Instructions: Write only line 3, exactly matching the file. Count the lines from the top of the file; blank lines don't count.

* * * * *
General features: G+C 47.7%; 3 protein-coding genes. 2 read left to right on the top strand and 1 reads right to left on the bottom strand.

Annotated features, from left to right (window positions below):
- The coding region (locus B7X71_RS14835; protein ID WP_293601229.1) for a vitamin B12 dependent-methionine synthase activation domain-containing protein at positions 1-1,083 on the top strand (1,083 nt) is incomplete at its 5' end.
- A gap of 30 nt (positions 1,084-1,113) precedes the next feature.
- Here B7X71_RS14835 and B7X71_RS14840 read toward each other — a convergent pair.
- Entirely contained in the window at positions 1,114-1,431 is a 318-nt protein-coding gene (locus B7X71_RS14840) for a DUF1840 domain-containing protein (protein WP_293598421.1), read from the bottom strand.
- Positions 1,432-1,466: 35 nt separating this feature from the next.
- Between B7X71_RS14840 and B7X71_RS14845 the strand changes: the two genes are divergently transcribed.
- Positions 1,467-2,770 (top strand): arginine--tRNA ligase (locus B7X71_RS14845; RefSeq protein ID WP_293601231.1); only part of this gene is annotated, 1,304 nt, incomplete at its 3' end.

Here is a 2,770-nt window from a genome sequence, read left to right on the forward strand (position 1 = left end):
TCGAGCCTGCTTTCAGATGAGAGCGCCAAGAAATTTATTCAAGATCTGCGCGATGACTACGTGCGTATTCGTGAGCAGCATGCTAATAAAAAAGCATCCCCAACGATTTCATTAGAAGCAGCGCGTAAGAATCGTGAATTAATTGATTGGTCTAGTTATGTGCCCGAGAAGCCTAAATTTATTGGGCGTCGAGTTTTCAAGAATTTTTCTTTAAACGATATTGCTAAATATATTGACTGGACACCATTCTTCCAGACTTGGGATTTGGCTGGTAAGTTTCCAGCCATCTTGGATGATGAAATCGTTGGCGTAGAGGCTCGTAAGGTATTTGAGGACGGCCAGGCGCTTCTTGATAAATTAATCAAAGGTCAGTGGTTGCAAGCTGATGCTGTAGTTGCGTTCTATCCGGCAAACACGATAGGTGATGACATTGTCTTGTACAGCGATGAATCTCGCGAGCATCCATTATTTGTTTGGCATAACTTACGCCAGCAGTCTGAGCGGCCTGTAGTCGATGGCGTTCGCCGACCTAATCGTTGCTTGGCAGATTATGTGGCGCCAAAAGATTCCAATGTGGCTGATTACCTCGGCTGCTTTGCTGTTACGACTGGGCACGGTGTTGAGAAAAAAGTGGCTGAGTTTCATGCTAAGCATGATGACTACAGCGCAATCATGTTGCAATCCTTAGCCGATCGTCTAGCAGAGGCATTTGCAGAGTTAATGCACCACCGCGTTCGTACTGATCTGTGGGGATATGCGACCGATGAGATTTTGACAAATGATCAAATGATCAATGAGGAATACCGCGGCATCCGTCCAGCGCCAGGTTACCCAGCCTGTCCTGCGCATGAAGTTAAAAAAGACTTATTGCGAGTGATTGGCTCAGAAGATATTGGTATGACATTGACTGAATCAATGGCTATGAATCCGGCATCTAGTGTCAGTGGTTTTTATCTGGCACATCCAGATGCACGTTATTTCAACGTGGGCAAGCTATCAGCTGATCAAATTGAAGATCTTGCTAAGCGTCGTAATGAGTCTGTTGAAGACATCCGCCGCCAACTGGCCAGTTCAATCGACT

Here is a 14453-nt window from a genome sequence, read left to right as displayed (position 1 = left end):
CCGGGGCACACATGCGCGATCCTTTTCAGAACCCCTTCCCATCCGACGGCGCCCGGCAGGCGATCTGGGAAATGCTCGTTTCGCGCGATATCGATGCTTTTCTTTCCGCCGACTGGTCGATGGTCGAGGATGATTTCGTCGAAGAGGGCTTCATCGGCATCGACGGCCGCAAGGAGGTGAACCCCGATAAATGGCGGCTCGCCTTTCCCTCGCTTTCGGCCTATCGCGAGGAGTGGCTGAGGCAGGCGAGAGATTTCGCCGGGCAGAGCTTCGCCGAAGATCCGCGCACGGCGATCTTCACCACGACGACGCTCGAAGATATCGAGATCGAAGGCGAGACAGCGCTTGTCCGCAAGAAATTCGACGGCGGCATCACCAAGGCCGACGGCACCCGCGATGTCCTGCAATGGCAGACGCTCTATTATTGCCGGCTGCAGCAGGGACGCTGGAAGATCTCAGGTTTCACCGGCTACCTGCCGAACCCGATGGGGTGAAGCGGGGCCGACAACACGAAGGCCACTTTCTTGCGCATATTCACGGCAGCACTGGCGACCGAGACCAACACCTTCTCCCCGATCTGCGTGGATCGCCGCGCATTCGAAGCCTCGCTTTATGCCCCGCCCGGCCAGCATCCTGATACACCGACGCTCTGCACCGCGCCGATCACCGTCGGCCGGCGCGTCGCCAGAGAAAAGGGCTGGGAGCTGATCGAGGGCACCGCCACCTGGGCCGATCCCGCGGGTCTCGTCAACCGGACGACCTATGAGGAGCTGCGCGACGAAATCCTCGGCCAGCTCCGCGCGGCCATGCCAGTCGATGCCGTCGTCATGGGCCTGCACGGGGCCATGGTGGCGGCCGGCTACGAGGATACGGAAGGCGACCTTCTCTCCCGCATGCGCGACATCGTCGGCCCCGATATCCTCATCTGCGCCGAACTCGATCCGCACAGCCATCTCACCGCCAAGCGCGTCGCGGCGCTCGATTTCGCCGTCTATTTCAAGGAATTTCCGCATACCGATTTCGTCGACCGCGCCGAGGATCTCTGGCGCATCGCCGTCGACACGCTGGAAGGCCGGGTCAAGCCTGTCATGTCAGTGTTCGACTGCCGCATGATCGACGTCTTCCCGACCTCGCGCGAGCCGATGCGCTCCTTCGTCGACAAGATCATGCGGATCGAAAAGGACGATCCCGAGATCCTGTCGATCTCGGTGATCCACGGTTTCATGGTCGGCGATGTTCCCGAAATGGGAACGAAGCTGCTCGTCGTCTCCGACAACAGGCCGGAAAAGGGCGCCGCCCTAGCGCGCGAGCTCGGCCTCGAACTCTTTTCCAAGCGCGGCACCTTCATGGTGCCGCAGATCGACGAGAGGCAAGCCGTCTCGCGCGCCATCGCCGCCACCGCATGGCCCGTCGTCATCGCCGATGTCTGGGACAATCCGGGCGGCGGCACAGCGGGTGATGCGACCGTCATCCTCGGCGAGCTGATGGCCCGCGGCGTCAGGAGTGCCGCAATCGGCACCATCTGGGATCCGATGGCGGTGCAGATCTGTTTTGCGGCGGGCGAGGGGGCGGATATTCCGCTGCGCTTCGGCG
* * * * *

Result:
- The coding region (locus B7X71_RS14835; protein ID WP_293601229.1) for a vitamin B12 dependent-methionine synthase activation domain-containing protein at positions 1-1,083 on the top strand (1,083 nt) is incomplete at its 5' end.